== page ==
Electro-Slag Welding (ESW) of Titanium Alloys: Part Two

Due to its well-known superior strength to weight ratios, titanium has become a more and more critical material choice in aerospace applications which require heavy loading.
Due to titanium’s high chemical activity welding can be a real challenge but to overcome this, new technologies are being developed which uses the slag pool and argon to shield the weld site from interstitial element contamination. Continue reading

CMnAlSi TRIP Steels: Part Two

Key characteristics of TRIP steels include good strength and high ductility levels and specifically, an increase of the work hardening rate at higher strain rates which is critical for stamping and forming applications.
Studying the microstructural changes in relation to the chemical composition and applied heat treatments gives excellent potential for material development and opens opportunities to further improve performance in a crash situation.

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CMnAlSi TRIP Steels: Part One

Continued material development in the automotive has given rise to a new generation of HSLA grades which are characterized by excellent strength and high ductility levels.
Studies of microstructure changes in high strength CMnAlSi steel after austenitization show that it is not possible to obtain a fully austenitic region with the addition of Al or Si higher than about 1.5% and actually these two elements strongly stabilize ferrite.

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Copper Bearing HSLA Steel: Part Two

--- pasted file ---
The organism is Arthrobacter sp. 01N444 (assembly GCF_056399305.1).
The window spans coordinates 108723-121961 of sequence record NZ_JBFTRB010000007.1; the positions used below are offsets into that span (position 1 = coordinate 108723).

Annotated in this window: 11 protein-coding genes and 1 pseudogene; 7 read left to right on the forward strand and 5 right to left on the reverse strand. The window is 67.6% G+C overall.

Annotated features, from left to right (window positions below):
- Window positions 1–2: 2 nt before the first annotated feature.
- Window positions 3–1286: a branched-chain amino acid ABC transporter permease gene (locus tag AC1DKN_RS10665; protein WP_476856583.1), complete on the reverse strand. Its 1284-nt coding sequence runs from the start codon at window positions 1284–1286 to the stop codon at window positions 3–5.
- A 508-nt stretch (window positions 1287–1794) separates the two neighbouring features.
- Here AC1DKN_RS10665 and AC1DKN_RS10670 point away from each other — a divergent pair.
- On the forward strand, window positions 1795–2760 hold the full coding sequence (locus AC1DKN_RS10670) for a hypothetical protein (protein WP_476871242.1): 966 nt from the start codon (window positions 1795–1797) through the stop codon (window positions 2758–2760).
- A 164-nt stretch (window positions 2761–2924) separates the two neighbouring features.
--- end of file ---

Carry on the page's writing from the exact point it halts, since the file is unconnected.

The addition of copper in HSLA steels has been found to greatly benefit the strength levels of steels used for among other applications, offshore structures, pipelines and ship hulls.
In combination with copper additions, low carbon content is also essential for attaining the desired effects and during the last three decades, research has also extended to comparing the benefits of hot rolling versus quenching and tempering to make further gains in quality of the material properties.

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Multi Phase Twinning-Induced Plasticity (TWIP) Steel

The iron-manganese TWIP steels, which contain 17-20% of manganese, derive their exceptional properties from a specific strengthening mechanism: twinning. The steels are fully austenitic and nonmagnetic, with no phase transformation. The formation of mechanical twins during deformation generates high strain hardening, preventing necking and thus maintaining a very high strain capacity.

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High Strengths Steels: TRIP Steels

TRIP-aided multiphase steels are a new generation of low-alloy steels that exhibit an enhanced combination of strength and ductility, thus satisfying the requirements of automotive industry for good formable high-strength steels.
After the thermal treatment of TRIP steels, a triple-phase microstructure is obtained, consisting of ferrite, bainite and retained austenite. TRIP steels are essentially composite materials with evolving volume fractions of the individual phases.

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